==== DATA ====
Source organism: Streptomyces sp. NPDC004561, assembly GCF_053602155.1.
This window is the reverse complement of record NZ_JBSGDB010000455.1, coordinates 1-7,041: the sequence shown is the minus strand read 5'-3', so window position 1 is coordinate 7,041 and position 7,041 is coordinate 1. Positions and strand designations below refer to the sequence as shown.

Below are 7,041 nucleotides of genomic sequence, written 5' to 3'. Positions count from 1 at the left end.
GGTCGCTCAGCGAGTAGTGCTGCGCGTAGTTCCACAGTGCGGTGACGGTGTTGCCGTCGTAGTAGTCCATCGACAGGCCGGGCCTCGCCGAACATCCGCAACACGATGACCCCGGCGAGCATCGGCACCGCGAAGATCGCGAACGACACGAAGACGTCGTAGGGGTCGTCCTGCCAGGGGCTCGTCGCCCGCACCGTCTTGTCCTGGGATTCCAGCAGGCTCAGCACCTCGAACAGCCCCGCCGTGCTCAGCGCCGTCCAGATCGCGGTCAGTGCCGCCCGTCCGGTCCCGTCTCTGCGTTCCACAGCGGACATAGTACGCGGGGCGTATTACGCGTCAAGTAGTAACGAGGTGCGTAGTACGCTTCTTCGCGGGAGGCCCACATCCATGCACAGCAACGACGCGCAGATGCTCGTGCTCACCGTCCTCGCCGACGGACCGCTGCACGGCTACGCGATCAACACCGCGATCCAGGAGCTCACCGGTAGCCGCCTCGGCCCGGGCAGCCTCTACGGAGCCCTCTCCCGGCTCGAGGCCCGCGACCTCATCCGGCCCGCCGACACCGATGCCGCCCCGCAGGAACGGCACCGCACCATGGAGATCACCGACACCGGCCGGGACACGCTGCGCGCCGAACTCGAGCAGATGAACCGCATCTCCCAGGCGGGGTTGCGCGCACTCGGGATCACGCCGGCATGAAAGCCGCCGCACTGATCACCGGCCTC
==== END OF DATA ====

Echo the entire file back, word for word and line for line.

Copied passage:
Source organism: Streptomyces sp. NPDC004561, assembly GCF_053602155.1.
This window is the reverse complement of record NZ_JBSGDB010000455.1, coordinates 1-7,041: the sequence shown is the minus strand read 5'-3', so window position 1 is coordinate 7,041 and position 7,041 is coordinate 1. Positions and strand designations below refer to the sequence as shown.

Below are 7,041 nucleotides of genomic sequence, written 5' to 3'. Positions count from 1 at the left end.
GGTCGCTCAGCGAGTAGTGCTGCGCGTAGTTCCACAGTGCGGTGACGGTGTTGCCGTCGTAGTAGTCCATCGACAGGCCGGGCCTCGCCGAACATCCGCAACACGATGACCCCGGCGAGCATCGGCACCGCGAAGATCGCGAACGACACGAAGACGTCGTAGGGGTCGTCCTGCCAGGGGCTCGTCGCCCGCACCGTCTTGTCCTGGGATTCCAGCAGGCTCAGCACCTCGAACAGCCCCGCCGTGCTCAGCGCCGTCCAGATCGCGGTCAGTGCCGCCCGTCCGGTCCCGTCTCTGCGTTCCACAGCGGACATAGTACGCGGGGCGTATTACGCGTCAAGTAGTAACGAGGTGCGTAGTACGCTTCTTCGCGGGAGGCCCACATCCATGCACAGCAACGACGCGCAGATGCTCGTGCTCACCGTCCTCGCCGACGGACCGCTGCACGGCTACGCGATCAACACCGCGATCCAGGAGCTCACCGGTAGCCGCCTCGGCCCGGGCAGCCTCTACGGAGCCCTCTCCCGGCTCGAGGCCCGCGACCTCATCCGGCCCGCCGACACCGATGCCGCCCCGCAGGAACGGCACCGCACCATGGAGATCACCGACACCGGCCGGGACACGCTGCGCGCCGAACTCGAGCAGATGAACCGCATCTCCCAGGCGGGGTTGCGCGCACTCGGGATCACGCCGGCATGAAAGCCGCCGCACTGATCACCGGCCTC